Collecting for 2013 – My Line: Piccadilly

The first of the My Line projects is underway, with just the edit left to do. Nine participants from the United Anglo Caribbean Society have taken part, sharing some wonderful stories so far.

The group love the Piccadilly Line for a number of reasons, from it being faster than the District Line out of Acton Town, to the great places you can get to via its stations. Its connection to Heathrow also makes for an interesting experience, with people from all over the world riding up and down the line every day.

The finished film will be on our YouTube channel in the coming weeks. Until then, here are some pictures from the day.

What do you like about the Piccadilly Line?

Sorting Bus Timetables

Fred Sorting Timetables

On Thursday 3rd November volunteers were present at the LTM Depot in Acton to assist the curatorial department with sorting and accessioning ephemera material to add to the collection.  The Museum receives a vast amount of material through public and private donations, and volunteers are on hand on a regular basis to help out.

Brian Logging Details

Fred Ivey assisted with checking bus timetables for duplications which had recently been donated to the museum, with timetables ranging in production dates from 1965 through to 2005, so there was plenty to keep him busy with. Brian Hawkins meanwhile took on the task of adding timetables to the collections IMS system, so that they could be officially logged and searched for by our curators to assist with future queries and museum research.

Poster of the Week #13

Daffodils are blooming by Dora M Batty, 1927

In 2013 we’re having a big exhibition showcasing 150 of the best Underground posters. There are 3300 to choose from in the collection. So we thought we’d get the ball rolling by finding out what people think makes a great Underground poster.

So what makes an Underground poster stand out for you? Have a think about the ones you see today, and posters from the past. Is it great because of the image on the poster? Is it because it brings back memories for you? Is it because you love what is written on it? Do you really like the layout? Is it the subject matter? Is it because it makes you laugh? Is it because it’s unusual or surprises you?  Is it something else entirely…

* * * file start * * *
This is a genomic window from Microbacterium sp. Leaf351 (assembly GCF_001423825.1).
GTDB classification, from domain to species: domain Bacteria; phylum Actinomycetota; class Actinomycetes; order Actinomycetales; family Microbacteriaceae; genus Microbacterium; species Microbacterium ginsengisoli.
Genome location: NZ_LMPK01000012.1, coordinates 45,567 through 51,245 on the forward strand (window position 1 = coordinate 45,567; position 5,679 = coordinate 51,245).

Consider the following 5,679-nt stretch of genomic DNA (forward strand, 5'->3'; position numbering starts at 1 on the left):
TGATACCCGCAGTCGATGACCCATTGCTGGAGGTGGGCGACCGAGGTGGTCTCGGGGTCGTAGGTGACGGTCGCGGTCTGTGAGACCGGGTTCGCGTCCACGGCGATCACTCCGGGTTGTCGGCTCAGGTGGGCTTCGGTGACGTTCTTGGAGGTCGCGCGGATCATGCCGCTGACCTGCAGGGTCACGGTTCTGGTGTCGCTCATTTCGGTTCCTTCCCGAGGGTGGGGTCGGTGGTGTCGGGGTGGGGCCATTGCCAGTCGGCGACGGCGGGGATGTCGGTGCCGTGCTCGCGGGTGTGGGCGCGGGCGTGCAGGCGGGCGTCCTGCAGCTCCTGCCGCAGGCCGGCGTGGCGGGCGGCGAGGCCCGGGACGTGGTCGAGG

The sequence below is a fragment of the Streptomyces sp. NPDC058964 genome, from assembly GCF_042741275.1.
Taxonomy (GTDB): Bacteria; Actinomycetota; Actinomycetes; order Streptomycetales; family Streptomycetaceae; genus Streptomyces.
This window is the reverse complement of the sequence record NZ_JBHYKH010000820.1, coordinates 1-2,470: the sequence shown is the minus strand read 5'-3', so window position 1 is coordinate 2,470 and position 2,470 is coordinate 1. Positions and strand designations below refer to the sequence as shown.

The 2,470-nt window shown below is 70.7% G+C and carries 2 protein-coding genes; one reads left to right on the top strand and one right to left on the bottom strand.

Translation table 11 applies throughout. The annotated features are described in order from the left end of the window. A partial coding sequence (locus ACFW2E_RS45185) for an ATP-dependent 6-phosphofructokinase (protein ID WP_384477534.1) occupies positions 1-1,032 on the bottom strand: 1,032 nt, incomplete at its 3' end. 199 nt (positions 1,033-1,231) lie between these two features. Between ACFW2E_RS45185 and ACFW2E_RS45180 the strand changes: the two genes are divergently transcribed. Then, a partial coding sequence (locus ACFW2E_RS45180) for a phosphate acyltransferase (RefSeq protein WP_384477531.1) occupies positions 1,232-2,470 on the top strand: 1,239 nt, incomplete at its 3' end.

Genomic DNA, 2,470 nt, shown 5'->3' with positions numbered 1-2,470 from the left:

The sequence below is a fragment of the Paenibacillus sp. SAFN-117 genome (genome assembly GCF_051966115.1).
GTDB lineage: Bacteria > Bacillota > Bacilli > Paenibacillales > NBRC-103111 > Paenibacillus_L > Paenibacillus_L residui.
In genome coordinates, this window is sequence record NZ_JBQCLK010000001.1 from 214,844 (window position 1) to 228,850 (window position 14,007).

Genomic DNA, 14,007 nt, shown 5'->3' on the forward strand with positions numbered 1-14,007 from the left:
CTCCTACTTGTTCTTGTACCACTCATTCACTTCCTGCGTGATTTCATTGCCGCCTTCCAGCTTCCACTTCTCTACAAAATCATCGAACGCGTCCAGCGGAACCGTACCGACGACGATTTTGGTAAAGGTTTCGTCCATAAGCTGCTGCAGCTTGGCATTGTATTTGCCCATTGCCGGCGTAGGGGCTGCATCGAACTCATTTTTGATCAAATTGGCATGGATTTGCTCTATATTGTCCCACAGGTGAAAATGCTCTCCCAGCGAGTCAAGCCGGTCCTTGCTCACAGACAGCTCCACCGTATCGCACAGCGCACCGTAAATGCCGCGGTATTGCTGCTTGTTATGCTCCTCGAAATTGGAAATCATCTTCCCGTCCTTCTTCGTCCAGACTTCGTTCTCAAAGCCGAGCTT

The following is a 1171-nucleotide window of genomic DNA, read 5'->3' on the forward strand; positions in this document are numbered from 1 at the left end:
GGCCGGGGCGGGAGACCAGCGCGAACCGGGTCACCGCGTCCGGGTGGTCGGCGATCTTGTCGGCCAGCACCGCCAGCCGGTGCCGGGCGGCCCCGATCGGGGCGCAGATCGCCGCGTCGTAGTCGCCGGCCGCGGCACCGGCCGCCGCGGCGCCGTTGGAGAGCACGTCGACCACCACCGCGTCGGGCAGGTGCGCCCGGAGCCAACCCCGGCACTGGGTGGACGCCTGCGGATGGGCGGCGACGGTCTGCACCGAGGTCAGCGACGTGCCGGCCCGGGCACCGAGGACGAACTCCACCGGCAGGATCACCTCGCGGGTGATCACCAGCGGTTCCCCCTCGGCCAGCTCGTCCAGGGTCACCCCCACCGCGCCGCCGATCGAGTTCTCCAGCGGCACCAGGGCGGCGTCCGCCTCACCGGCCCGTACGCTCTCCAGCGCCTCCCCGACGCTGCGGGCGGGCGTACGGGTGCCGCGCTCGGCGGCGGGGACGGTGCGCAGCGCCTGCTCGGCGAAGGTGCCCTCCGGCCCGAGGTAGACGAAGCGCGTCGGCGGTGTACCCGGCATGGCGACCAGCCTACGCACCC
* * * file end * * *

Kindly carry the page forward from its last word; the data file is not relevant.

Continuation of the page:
So for this week’s poster of the week I’ve picked one of my favourites. I think this is a really great Underground poster:

  • Because of the colours – it must have brought a splash of blooming spring sunshine to the Underground,
  • Because of the simple, clean style of the poster – the  1920s was such an amazing time for poster design,
  • Because it really makes me want to go to Hampton Court and Kew Gardens, which is exactly what it was supposed to do,
  • Because I like the work of this artist, Dora Batty – she did lots of fab posters for the Underground (and she has a great name),
  • Because sometimes when I’m on the Tube, I  would really like to have a large bunch of daffodils to bury my nose in.

Please help us out – what do you think makes a great Underground poster?

Poster of the Week #12

London parks, Autumn Leaves by John Burningham, 1961

We’re treating ourselves to another poster by illustrator extraordinare John Burningham this week. This one is a fabulous collage of autumn leaves celebrating London’s Parks. I wonder which park these leaves came from? The text at the bottom says ‘Pomifer Autumnus, with  the redbreast whistling  and every common bush  afire…Who’s for a stroll?   Take your hound, greyhound, mongrel,  spaniel, cur, shough,  water-rug or demi-wolf for a last long look at the sun.   Try a different park each  week.’

Which is your favourite park for an autumn stroll and a last long look at the sun?           

PS – meet the artist himself at the museum on Tuesday 1 November